Report of two cases
Takashi Tsubokawa, Yoichi Katayama and Takamitsu Yamamoto
✓ Persistent hemiballismus after stroke is often difficult to treat. The ballistic movement is sometimes so violent that progressive exhaustion results. The authors report two such cases, which were successfully treated by chronic thalamic stimulation. The lesions responsible for the ballistic movement in these patients were located near the subthalamic nucleus and in the putamen, respectively. The thalamic nucleus ventrolateralis and nucleus ventralis intermedius were stimulated with 0.2 to 0.3 msec pulses at 50 to 150 Hz and 4 to 7 V continuously during the day. Several weeks later, complete control of the hemiballismus was achieved during stimulation. The improvement was clearly not attributable to spontaneous recovery, because ballistic movement reappeared after termination of the stimulation. The stimulation has remained effective for more than 16 months in both cases without any serious complications. Chronic thalamic stimulation appears to be useful for controlling persistent hemiballismus, as it is for other involuntary movement disorders.
Takashi Tsubokawa, Yoichi Katayama, Takamitsu Yamamoto, Teruyasu Hirayama and Seigou Koyama
✓ Analysis of the authors' experience over the last 10 years has indicated that excellent pain control has rarely been obtained by thalamic relay nucleus stimulation in patients with thalamic pain. In the present study, 11 patients with thalamic pain were treated by chronic stimulation of the precentral gyrus. In eight patients (73%), the stimulation system was internalized since excellent pain control was achieved during a 1-week test period of precentral gyrus stimulation. In contrast, no clear effect was noted or the original pain was even exacerbated by postcentral gyrus stimulation. The effect of precentral stimulation was unchanged in five patients (45%) for follow-up periods of more than 2 years. In the remaining three patients, the effect decreased gradually over several months. This outcome was significantly better than that obtained in an earlier series tested by the authors with thalamic relay nucleus stimulation (p < 0.05). The pain inhibition usually occurred at intensities below the threshold for production of muscle contraction (pulse duration 0.1 to 0.5 msec, intensity 3 to 8 V). When good pain inhibition was achieved, the patients reported a slight tingling or mild vibration sensation during stimulation projected in the same area of distribution as their pain.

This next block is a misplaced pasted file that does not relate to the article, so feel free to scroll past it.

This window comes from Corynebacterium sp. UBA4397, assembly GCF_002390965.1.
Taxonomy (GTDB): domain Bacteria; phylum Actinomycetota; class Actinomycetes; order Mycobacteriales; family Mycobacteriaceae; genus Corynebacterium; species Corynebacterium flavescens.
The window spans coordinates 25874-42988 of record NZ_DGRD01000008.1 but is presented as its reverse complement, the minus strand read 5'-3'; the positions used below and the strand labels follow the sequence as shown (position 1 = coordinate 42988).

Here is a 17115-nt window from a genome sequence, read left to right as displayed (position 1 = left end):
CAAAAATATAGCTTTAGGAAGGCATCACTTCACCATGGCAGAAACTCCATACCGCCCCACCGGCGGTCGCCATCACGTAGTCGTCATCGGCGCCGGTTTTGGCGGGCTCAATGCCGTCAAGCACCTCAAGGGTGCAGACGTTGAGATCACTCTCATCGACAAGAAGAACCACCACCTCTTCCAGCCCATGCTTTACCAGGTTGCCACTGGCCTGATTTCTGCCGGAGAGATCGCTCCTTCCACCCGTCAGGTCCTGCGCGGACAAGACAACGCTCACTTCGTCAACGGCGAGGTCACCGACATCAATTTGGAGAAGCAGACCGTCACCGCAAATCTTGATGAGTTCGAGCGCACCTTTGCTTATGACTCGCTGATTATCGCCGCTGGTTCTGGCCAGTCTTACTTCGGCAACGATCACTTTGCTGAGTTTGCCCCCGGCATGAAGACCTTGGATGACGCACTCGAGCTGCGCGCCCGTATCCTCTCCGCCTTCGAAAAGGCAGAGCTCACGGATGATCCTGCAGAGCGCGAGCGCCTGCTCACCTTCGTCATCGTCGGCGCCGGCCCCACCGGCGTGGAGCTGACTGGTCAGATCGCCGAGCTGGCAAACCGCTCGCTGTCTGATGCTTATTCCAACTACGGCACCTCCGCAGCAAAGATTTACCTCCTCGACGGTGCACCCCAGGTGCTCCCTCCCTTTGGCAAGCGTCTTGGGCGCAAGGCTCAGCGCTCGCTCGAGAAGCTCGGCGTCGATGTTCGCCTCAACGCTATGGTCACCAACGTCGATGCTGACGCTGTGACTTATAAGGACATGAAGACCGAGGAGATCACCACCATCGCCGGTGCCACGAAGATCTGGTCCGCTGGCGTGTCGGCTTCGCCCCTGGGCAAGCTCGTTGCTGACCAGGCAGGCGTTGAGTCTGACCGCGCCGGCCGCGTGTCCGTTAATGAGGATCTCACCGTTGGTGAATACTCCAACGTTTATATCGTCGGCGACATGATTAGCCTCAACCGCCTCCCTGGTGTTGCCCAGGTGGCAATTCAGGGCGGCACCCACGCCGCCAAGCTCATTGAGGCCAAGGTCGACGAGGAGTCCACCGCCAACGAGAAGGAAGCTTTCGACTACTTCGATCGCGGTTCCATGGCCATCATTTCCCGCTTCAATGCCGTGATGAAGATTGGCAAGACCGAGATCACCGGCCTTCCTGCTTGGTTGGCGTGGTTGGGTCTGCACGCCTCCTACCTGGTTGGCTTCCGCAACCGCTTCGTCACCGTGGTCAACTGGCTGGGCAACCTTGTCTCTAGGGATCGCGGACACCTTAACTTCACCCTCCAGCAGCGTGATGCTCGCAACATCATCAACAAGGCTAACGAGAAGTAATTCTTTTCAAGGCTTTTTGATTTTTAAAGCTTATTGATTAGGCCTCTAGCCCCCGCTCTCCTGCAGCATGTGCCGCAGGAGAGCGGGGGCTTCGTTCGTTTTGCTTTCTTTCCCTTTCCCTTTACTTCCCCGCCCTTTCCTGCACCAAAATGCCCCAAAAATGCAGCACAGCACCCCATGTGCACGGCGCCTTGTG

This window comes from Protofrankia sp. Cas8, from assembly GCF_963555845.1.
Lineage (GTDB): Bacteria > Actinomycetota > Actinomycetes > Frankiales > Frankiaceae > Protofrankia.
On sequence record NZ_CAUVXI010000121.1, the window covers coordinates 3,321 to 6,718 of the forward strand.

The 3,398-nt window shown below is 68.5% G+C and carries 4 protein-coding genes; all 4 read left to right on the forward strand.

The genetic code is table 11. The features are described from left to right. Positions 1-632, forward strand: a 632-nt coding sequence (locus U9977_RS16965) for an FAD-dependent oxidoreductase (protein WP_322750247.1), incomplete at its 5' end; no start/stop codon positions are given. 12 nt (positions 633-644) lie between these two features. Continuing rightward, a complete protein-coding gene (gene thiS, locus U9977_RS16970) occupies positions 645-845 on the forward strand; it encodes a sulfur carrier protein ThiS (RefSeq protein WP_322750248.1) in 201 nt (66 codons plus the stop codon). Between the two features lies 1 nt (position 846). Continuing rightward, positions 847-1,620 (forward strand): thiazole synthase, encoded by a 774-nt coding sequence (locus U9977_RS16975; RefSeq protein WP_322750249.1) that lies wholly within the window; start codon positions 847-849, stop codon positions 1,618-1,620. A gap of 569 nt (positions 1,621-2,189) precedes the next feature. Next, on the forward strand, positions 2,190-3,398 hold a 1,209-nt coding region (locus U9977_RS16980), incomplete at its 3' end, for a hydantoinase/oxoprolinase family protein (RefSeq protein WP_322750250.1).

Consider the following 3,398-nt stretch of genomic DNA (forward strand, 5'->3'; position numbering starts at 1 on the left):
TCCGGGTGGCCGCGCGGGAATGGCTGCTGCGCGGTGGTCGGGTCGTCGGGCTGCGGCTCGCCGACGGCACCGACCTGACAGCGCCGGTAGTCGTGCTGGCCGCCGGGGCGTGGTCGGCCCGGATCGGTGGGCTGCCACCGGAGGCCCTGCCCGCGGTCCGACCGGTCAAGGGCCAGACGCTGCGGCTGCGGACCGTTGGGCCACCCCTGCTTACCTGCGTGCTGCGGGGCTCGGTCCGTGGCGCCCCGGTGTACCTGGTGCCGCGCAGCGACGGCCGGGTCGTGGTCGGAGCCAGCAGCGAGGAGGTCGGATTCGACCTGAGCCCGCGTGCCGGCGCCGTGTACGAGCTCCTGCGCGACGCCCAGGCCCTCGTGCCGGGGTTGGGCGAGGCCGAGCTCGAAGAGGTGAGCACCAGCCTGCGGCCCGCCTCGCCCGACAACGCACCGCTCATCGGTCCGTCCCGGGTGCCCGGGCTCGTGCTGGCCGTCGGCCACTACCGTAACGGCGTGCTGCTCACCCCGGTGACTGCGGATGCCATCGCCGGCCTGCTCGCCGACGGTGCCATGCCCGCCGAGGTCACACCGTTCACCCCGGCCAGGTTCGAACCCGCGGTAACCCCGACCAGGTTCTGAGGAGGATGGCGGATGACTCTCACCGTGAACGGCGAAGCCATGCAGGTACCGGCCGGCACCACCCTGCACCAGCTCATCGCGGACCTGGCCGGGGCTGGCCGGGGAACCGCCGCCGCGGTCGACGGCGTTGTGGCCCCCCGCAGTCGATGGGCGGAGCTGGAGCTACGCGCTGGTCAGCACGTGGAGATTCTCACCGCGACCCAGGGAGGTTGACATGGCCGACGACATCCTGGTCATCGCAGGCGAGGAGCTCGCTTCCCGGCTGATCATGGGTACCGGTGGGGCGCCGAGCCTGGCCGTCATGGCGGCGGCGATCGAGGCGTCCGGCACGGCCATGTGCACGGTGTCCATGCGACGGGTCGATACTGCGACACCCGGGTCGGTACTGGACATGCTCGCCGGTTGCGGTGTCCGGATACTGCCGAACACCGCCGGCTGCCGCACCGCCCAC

The authors discuss the possibility that, in deafferentation pain, sensory neurons below the level of deafferentation cannot exert their normal inhibitory influences toward deafferented nociceptive neurons because of the development of aberrant connections. Thus, while stimulation of the first- to third-order sensory neurons at the level of the thalamic relay nucleus or below cannot bring about good pain inhibition in patients with thalamic pain, activation of hypothetical fourth-order sensory neurons through precentral stimulation may be able to inhibit deafferented nociceptive neurons within the cortex. None of the patients developed either observable or electroencephalographic seizure activity.
Takao Watanabe, Yoichi Katayama, Takao Fukushima and Tatsuro Kawamata
The retrosigmoid intradural suprameatal approach with the patient in a semisitting position is an effective alternative to transpetrosal approaches for the treatment of petroclival meningiomas. The authors have made a simple modification to the retrosigmoid intradural suprameatal approach by using the lateral oblique position and preferentially dividing the tentorium with limited drilling of the suprameatal bone, which is termed the “lateral supracerebellar transtentorial approach.”
Twenty-six patients with petroclival meningiomas surgically treated via the lateral supracerebellar transtentorial approach were analyzed. All tumors had most of their bulk in the posterior fossa with some degree of extension into the middle fossa and/or Meckel cave. The patient is placed in the lateral oblique position, and a standard retrosigmoid craniotomy is performed. The tentorium medial to the trigeminal nerve is incised toward the free edge, which improves exposure to the petroclival region without extensive resection of the suprameatal petrous bone.
Gross-total resection was achieved in 11 patients (42%). Ten patients (38%) underwent subtotal resection, and 5 patients (19%) underwent partial resection. There was no incidence of operative death, and the postoperative permanent morbidity rate was 15%. All patients except one did well postoperatively and were independent at the time of their last follow-up examinations.